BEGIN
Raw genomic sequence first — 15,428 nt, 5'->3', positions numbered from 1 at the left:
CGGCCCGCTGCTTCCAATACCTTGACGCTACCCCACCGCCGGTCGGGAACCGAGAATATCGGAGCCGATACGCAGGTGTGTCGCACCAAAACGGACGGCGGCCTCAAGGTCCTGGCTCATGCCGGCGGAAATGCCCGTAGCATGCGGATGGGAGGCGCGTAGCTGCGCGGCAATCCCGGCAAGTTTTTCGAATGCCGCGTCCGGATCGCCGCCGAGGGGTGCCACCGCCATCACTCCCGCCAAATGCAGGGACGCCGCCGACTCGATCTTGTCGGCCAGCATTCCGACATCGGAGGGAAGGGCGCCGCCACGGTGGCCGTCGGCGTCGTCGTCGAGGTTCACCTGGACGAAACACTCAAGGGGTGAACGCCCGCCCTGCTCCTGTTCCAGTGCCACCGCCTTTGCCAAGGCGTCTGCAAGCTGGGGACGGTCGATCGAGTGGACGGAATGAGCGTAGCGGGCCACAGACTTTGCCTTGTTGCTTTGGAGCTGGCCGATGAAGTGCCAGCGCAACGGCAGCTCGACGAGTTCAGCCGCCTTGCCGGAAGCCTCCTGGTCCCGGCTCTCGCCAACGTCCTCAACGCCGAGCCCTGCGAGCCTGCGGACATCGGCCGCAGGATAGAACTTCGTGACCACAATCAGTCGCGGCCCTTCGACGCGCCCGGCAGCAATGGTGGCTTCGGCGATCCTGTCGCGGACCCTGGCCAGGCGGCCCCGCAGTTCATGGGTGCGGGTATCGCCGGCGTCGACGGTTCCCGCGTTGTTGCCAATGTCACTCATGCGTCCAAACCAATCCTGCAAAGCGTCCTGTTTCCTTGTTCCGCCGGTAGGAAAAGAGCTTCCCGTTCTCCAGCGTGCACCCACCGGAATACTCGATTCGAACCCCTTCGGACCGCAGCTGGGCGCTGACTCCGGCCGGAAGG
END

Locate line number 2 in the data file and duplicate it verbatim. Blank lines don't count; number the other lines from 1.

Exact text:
CGGCCCGCTGCTTCCAATACCTTGACGCTACCCCACCGCCGGTCGGGAACCGAGAATATCGGAGCCGATACGCAGGTGTGTCGCACCAAAACGGACGGCGGCCTCAAGGTCCTGGCTCATGCCGGCGGAAATGCCCGTAGCATGCGGATGGGAGGCGCGTAGCTGCGCGGCAATCCCGGCAAGTTTTTCGAATGCCGCGTCCGGATCGCCGCCGAGGGGTGCCACCGCCATCACTCCCGCCAAATGCAGGGACGCCGCCGACTCGATCTTGTCGGCCAGCATTCCGACATCGGAGGGAAGGGCGCCGCCACGGTGGCCGTCGGCGTCGTCGTCGAGGTTCACCTGGACGAAACACTCAAGGGGTGAACGCCCGCCCTGCTCCTGTTCCAGTGCCACCGCCTTTGCCAAGGCGTCTGCAAGCTGGGGACGGTCGATCGAGTGGACGGAATGAGCGTAGCGGGCCACAGACTTTGCCTTGTTGCTTTGGAGCTGGCCGATGAAGTGCCAGCGCAACGGCAGCTCGACGAGTTCAGCCGCCTTGCCGGAAGCCTCCTGGTCCCGGCTCTCGCCAACGTCCTCAACGCCGAGCCCTGCGAGCCTGCGGACATCGGCCGCAGGATAGAACTTCGTGACCACAATCAGTCGCGGCCCTTCGACGCGCCCGGCAGCAATGGTGGCTTCGGCGATCCTGTCGCGGACCCTGGCCAGGCGGCCCCGCAGTTCATGGGTGCGGGTATCGCCGGCGTCGACGGTTCCCGCGTTGTTGCCAATGTCACTCATGCGTCCAAACCAATCCTGCAAAGCGTCCTGTTTCCTTGTTCCGCCGGTAGGAAAAGAGCTTCCCGTTCTCCAGCGTGCACCCACCGGAATACTCGATTCGAACCCCTTCGGACCGCAGCTGGGCGCTGACTCCGGCCGGAAGG